Should The Woodward Dream Cruise Be Extended To Detroit?

Everyone asks this every year, but maybe it's time to have a serious conversation about it: Why hasn't the Woodward Dream Cruise been extended to the Motor City?

For gearheads and car nuts, the Dream Cruise is a spectacular display of fine engineering along Woodward Avenue, one of Michigan's oldest roads, a historic industrial route for the automotive industry and an example of American urban planning. For every city along Woodward except Detroit and Highland Park, it's a revenue windfall for all the tourists coming to watch.

Woodward Avenue starts in Detroit and ends in Pontiac, but the Dream Cruise travels through every Oakland County suburb on the route from Pontiac to Ferndale, which is on the Eight Mile border before Detroit. So for the non-Detroiters reading, this means a classic-car show does not go through the city most identified with American car-making.

OK, I can hear your "Ford's in Dearborn and Chrysler never was in Detroit" comments, and I can see that, but still — the largest city on the Woodward route doesn't benefit from the largest event to take place on that route?

I started thinking about this after a conversation started brewing in this post and pondered some pros and cons about bringing the Dream Cruise down some more miles.

Pros:

1. Exposure to the DIA and other museums in Midtown, but especially the DIA. This would have been a good year for someone who's never been to the Detroit Institute of Arts, which is right on Woodward, to check it out. It may be the last time they could do so. Or not — if out-of-towners saw the wealth of art inside the DIA, they'd see how important it is for Detroit (read: Emergency Manager Kevyn Orr) to keep it off the table during bankruptcy proceedings.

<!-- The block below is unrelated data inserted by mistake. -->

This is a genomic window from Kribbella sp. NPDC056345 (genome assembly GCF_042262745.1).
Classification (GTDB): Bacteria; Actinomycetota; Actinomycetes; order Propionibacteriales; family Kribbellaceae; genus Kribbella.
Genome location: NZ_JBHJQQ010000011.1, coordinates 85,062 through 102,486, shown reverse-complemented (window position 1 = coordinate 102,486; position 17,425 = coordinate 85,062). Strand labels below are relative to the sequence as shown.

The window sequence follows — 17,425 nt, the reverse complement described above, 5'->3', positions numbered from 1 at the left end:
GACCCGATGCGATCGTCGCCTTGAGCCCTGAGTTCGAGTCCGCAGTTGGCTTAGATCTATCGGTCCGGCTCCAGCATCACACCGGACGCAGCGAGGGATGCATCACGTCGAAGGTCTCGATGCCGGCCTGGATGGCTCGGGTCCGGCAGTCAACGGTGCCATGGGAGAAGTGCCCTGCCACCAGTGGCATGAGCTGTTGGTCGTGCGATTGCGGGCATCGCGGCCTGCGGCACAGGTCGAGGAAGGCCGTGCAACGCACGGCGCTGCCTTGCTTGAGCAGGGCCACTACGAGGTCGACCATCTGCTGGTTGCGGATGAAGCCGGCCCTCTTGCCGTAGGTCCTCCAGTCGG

2. A chance for tourists to see the changes downtown. Let's be honest: How many out-of-town cruisers never set foot in Detroit this year? With all of the new storefronts, the beach — the beach! — and the redevelopment in Midtown, no one could walk away from the Dream Cruise and say they didn't have a good time in Detroit. Let my fellow Detroit Jalop Ryan Felton give you a better explanation.

3. History in the Boston-Edison neighborhood. If I were on the planning board of the Historic Boston-Edison Neighborhood Association, I would have petitioned to move the big annual garage sale to Dream Cruise weekend and marketed like hell that Henry Ford and some of the industry's top suppliers and innovators lived there. And then you could tell people to buy up the Land Bank houses that have been sitting there forever.

Cons:

1. Highland Park. Metro Detroit's little suburb-but-kinda-not-a-suburb that could is still finding its way after decades of economic turmoil, and it might depress the cruisers having to drive past the crumbling Model T plant. There currently are efforts to crowdsource funds to purchase and renovate the property.

2. The lack of bars on Woodward between New Center and Palmer Woods. It gets a little dry when you pass Midtown — save for the party stores — and since people like to sit around and gawk, McGregor Library or Dutch Girl Donuts probably aren't the ideal places.

3. Sponsorship and clean-up costs for the city of Detroit. Each city along the Dream Cruise route has to pay a fee to be a part of it, and who knows whether the city of Detroit can afford that right now. Even so, Cruise gawkers leave behind tons of garbage that no city wants to pay to clean up.

What say you? I'm realistic enough to believe that the WDC won't be coming to Detroit anytime soon, but should the option be on the table, at least? Take a tour along Woodward starting in Detroit with the handy Google Maps embed below:


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[Photo via AP]